How Colombia's Hacienda Nápoles went from Pablo Escobar's cocaine palace to a family-friendly theme park.
If you were to drive about 93 miles east of Medellin, Colombia, you would eventually make it to a town called Puerto Triunfo. There, you’d come across a set of giant, colorful wooden doors.
A sign on the front, reading “Parque Tematico Hacienda Nápoles” in a Jurassic Park-style font, lets you know you’ve arrived at your destination: a family-friendly theme park.
But this is no Disneyland. Hacienda Nápoles has a slightly seedier history. In 1978, the lush location was built on the grounds of what was once a Playboy Mansion-like cocaine palace owned by drug kingpin Pablo Escobar.
The Hacienda In Its Heyday
When Pablo Escobar ruled Medellin in the 1970s and 1980s, he built an estate that was as impressive as his rule was, comprising a total area of about 7.7 square miles.
As was the case in many facets of his life, Escobar spared no expense when it came to constructing his paradise.
By the time it was finished, Hacienda Nápoles was home to a sprawling Spanish colonial mansion, a sculpture garden, a soccer field, an airport, several swimming pools, lush lawns, and even a zoo — complete with exotic birds, elephants, giraffes, ostriches, and hippopotamuses.
Along with being a luxurious retreat for the kingpin and his family and friends, Hacienda Nápoles also served as a display of Escobar’s great wealth. Here, he showed off his massive collection of classic cars and luxury bikes, and built a racetrack for go-karts.
Escobar’s Most Important Trophy
At the main entrance was Escobar’s pride and joy (besides cocaine): a replica of his Piper PA-18 Super Cub airplane. This was the small, single-engine plane that transported his first shipment of cocaine to the United States.
Resting atop the blue and white arch that welcomed guests to the estate, the plane served as a reminder to all that passed under it — that Colombia would forever be under the command of the king.
After the drug lord was shot and killed in 1993, the Escobar family found themselves at odds with the Colombian government over Hacienda Nápoles’ ownership.
The government eventually took over the land. Soon, though, they realized that they didn’t have the funds to keep its zoo in working order, so the animals were shipped to other Colombian and international zoos.
Escobar’s “Cocaine Hippos” Still Roam Free
While the government managed to ship off most of the estate’s animals, they were unable to seize four of Escobar’s most beloved pets: his hippos. By 2007, their population quadrupled to 16 and they’ve only multiplied since. Some researchers estimate that the total population could be up to 100.
Today, most of the hippos continue to reside on the property of Hacienda Nápoles, but some have made their way into the nearby Magdelena River, a major waterway that cuts through the western half of Colombia.
Hippos have even been spotted nearly 100 miles away from the estate.
Scientists and conservationists are now wondering what to do with the hippos, which many believe are an invasive species. In fact, they could be changing the ecosystem, making life hard for Colombian native plants and animals.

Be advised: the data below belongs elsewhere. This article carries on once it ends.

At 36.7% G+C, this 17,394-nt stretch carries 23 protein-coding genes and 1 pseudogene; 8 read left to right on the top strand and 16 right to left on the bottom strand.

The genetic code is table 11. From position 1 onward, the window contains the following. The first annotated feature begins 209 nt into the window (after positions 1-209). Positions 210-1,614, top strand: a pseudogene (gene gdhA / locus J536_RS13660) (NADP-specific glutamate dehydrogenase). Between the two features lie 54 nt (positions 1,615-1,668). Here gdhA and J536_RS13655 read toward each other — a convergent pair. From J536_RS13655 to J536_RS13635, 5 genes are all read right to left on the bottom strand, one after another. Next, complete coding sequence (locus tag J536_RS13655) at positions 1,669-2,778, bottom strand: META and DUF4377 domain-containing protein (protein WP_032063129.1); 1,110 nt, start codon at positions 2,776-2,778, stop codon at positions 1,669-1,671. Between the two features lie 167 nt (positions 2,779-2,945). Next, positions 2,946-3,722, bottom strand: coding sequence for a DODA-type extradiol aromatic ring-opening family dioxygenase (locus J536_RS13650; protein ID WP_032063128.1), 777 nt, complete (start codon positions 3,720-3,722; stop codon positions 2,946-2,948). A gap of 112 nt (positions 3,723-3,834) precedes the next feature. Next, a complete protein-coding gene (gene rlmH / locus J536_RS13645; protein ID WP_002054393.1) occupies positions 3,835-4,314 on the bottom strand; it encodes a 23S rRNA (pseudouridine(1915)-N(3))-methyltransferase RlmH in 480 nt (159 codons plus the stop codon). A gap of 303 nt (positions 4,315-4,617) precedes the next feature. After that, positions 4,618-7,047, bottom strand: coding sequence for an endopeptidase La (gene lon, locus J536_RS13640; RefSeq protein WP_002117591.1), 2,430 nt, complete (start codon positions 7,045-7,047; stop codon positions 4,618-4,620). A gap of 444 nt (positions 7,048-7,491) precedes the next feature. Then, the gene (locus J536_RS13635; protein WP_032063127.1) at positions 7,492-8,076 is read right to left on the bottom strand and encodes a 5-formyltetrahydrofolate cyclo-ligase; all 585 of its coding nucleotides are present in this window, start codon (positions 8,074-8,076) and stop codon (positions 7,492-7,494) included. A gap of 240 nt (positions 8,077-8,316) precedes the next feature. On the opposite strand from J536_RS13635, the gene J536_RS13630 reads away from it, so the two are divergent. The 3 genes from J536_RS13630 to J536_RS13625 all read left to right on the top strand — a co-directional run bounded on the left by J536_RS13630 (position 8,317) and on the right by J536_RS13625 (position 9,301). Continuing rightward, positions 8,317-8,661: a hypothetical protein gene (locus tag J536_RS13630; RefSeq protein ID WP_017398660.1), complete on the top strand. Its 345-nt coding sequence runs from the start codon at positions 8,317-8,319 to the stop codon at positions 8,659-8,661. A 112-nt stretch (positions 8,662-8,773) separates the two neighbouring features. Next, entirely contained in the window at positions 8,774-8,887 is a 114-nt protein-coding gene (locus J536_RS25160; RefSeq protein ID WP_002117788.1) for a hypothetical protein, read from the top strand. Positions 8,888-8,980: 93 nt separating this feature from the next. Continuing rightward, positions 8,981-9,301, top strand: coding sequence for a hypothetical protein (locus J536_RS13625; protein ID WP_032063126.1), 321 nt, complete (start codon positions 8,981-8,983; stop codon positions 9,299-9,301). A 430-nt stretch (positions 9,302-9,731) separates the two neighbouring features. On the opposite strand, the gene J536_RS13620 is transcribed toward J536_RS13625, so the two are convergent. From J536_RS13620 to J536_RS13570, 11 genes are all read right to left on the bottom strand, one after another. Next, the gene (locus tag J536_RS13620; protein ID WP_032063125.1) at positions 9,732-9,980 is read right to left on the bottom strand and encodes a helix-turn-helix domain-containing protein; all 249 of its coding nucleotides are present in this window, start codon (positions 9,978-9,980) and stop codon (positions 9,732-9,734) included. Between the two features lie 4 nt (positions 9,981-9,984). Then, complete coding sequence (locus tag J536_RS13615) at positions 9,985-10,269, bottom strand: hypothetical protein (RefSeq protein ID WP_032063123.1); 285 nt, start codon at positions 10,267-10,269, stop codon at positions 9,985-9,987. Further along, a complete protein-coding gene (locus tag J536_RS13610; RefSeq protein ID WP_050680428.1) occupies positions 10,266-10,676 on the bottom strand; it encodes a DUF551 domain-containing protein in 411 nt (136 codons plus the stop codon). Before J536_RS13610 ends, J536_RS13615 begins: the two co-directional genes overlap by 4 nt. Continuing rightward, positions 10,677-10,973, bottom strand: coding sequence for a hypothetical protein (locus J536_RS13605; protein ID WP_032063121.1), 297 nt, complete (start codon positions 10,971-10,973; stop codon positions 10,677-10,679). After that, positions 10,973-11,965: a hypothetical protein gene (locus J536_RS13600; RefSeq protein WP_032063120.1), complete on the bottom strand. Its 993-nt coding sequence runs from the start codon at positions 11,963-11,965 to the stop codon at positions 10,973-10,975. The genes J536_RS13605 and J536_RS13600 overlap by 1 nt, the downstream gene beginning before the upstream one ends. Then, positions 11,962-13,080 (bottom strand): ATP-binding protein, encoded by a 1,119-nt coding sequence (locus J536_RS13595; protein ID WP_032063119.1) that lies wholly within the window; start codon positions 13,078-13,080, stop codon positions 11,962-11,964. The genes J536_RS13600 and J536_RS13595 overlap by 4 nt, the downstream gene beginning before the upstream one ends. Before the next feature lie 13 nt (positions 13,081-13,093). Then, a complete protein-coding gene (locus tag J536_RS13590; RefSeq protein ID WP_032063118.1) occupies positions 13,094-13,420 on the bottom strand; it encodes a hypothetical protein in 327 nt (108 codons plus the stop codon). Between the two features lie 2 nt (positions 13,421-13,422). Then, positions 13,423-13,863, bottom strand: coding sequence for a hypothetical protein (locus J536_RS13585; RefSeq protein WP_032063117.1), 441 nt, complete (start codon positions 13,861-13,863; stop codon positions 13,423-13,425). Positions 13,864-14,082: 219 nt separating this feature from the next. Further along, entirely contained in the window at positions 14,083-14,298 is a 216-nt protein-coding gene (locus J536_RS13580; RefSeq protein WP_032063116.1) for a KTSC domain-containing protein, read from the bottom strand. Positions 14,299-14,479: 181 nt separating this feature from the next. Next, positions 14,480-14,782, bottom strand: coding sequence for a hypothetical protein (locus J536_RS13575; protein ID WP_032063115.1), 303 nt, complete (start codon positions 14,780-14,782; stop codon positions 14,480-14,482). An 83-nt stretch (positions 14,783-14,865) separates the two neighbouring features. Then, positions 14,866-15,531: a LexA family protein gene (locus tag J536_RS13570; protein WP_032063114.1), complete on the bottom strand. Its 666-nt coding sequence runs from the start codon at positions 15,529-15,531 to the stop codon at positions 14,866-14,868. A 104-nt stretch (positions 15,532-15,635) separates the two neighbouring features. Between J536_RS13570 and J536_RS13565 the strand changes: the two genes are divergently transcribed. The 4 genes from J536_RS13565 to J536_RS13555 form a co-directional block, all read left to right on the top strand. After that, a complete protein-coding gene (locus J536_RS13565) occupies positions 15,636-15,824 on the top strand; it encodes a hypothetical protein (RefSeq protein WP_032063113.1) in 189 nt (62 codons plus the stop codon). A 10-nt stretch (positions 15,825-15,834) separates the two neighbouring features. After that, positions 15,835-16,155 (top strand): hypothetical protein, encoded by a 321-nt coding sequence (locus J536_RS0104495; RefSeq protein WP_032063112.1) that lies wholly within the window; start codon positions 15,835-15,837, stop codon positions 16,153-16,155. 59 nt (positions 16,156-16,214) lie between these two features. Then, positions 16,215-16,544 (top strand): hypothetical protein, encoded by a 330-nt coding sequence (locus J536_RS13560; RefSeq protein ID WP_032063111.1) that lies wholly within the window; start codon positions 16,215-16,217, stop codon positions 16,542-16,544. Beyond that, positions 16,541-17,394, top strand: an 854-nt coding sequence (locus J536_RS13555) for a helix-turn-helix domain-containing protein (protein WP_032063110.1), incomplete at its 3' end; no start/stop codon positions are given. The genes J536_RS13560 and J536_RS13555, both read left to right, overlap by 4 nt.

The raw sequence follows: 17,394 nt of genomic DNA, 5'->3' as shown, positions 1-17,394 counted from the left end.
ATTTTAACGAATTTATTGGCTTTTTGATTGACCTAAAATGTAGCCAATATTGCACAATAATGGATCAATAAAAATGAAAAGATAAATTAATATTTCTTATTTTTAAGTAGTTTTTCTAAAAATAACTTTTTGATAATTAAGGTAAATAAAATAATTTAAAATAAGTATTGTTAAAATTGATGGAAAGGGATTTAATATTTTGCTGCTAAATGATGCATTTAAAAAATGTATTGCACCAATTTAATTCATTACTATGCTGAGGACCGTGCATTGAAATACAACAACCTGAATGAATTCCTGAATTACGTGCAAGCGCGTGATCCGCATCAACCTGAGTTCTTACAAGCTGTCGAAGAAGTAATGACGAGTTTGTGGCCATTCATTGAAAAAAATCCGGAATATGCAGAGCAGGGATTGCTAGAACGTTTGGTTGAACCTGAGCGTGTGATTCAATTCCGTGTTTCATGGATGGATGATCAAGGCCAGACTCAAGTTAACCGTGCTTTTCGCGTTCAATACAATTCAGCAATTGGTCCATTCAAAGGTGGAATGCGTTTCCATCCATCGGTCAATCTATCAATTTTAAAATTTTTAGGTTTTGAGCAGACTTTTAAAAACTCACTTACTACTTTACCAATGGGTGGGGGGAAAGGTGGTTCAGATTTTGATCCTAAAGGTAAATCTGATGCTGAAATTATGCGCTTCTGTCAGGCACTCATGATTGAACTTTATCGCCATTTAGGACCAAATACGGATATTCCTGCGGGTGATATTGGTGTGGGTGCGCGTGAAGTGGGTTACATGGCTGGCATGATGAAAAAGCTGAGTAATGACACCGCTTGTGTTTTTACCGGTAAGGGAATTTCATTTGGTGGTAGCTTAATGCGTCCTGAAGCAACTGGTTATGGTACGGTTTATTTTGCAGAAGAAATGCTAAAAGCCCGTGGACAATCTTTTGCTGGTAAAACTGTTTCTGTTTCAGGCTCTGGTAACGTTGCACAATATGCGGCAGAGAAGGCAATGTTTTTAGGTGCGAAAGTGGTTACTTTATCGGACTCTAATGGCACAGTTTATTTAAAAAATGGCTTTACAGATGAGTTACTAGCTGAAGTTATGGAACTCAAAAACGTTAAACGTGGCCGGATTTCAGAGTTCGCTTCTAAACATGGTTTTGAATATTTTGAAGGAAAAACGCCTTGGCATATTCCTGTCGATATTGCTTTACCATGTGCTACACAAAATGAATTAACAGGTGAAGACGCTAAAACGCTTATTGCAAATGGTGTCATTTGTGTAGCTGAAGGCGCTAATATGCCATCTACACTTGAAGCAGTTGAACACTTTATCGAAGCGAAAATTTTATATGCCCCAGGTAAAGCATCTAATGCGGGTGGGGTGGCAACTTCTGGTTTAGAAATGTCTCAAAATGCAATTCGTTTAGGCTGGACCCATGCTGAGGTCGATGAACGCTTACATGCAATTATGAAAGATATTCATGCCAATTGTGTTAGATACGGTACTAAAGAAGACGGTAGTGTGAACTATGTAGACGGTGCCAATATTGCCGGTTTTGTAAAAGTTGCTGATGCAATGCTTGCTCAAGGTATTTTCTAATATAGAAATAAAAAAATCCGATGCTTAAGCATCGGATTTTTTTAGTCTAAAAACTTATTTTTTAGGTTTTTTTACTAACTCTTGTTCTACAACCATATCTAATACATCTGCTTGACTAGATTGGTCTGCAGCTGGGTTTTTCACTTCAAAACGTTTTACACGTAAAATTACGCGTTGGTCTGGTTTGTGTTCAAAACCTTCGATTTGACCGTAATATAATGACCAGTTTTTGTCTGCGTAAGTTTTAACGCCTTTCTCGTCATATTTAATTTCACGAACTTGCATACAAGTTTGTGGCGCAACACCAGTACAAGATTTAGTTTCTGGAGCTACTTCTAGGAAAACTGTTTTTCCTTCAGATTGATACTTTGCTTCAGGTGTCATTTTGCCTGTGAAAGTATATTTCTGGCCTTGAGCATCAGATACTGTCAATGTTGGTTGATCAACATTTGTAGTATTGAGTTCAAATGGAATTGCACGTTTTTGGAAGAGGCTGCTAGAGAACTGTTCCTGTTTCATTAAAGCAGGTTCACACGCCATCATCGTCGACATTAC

For now, the giant creatures remain free to roam the property and beyond. Visitors may notice signs that read “Peligro: Presencia de Hipopótamos,” warning them to watch out for the aggressive mammal.
The Hacienda As Family-Friendly Attraction
In 2006, Hacienda Nápoles was valued at 5 billion Colombian pesos (around $2.23 million at the time).
In the 2010s, a private company took control of the land and began operating the Parque Temático Hacienda Nápoles, a tourist destination for all ages including a water park, guided safari adventure, and aquariums.
You can swim under the “Victory Waterfalls” or the gigantic cobras and octopus, and see crocodiles, ostriches, zebras, meerkats, monkeys, and other exotic creatures — the majority not native to Colombia, but Africa.
Keeping Escobar’s Image Alive
While there have been some efforts to erase the drug lord’s name from the park, tourists still flock to the region because of him. The impact of Escobar still lingers, just like his influence on Colombia as a whole.
Between exploring the different habitats of the wild animals on the property or taking a dip in the park’s many aquatic attractions, people can now visit a Memorial Museum that goes over Escobar’s history. They can also see ruins from the Hacienda’s heyday.
One of the few remaining pieces from the original estate that hasn’t been demolished is the blue and white arch displaying Escobar’s prized plane.
The park owners have made one minor change, though. The plane has been painted with zebra stripes to coordinate with the overall African theme.
Still, Escobar’s image is alive and well in this part of Colombia. People have even been caught sneaking into the park — not to see the animals, but to try to dig up the lawn in and around Hacienda Nápoles in hopes of finding any treasure Escobar may have left behind.
Meanwhile, the hippos still roam the property, feral after all of these years and wreaking havoc as if in a testament to their previous owner.
Their presence — along with the plane that still stands proud at the original entrance — is just another reminder that despite the family-friendly theme park, Hacienda Nápoles only exists because of the massive power and influence of Pablo Escobar.
After touring Hacienda Nápoles, the extravagant estate of Pablo Escobar, see how the infamous drug kingpin finally met his end in this look at the death of Pablo Escobar. Then, read the story of the female Pablo Escobar, “Cocaine Godmother” Griselda Blanco.